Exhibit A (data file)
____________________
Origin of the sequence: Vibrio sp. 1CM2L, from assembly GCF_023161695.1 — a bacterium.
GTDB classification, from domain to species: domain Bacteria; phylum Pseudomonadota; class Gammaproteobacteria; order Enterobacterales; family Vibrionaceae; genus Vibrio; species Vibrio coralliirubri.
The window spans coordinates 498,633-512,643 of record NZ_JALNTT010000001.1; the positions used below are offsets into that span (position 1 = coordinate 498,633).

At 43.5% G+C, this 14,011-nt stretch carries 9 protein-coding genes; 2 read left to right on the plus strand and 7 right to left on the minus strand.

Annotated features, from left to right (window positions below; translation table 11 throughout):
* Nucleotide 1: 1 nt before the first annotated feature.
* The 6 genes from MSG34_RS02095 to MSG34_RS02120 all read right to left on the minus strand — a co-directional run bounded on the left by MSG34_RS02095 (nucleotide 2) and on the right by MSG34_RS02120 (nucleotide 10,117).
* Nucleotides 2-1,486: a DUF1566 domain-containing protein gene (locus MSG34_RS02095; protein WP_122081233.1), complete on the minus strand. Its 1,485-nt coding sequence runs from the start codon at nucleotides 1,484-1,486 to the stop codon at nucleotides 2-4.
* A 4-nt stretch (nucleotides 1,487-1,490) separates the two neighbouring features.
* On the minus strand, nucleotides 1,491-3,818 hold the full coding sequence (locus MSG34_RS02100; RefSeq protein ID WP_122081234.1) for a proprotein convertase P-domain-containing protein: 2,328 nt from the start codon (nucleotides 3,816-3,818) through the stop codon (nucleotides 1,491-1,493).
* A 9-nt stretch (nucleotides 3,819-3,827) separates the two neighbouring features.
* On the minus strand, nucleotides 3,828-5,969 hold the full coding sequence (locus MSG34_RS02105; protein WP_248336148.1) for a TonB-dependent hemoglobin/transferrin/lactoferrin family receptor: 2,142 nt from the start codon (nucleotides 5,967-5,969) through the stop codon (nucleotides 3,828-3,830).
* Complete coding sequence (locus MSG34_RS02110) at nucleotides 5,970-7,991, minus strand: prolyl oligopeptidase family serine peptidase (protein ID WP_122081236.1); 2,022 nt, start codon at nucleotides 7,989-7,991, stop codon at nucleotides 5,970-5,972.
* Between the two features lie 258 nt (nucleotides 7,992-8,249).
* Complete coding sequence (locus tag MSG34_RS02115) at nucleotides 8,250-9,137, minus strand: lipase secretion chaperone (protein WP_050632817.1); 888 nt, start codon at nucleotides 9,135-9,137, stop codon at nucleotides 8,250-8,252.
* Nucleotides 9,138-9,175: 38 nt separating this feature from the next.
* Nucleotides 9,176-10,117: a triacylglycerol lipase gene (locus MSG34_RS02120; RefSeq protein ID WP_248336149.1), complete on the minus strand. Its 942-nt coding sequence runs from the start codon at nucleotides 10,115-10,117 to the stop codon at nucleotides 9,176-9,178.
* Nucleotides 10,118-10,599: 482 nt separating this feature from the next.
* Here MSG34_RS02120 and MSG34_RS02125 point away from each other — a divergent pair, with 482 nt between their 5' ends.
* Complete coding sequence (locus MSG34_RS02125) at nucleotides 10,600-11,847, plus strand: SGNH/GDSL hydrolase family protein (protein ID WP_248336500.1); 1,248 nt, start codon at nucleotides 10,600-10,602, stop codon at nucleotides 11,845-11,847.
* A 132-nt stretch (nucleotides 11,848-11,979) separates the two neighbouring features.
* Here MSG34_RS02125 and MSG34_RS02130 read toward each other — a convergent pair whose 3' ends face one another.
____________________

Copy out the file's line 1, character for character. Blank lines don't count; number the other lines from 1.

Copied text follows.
Origin of the sequence: Vibrio sp. 1CM2L, from assembly GCF_023161695.1 — a bacterium.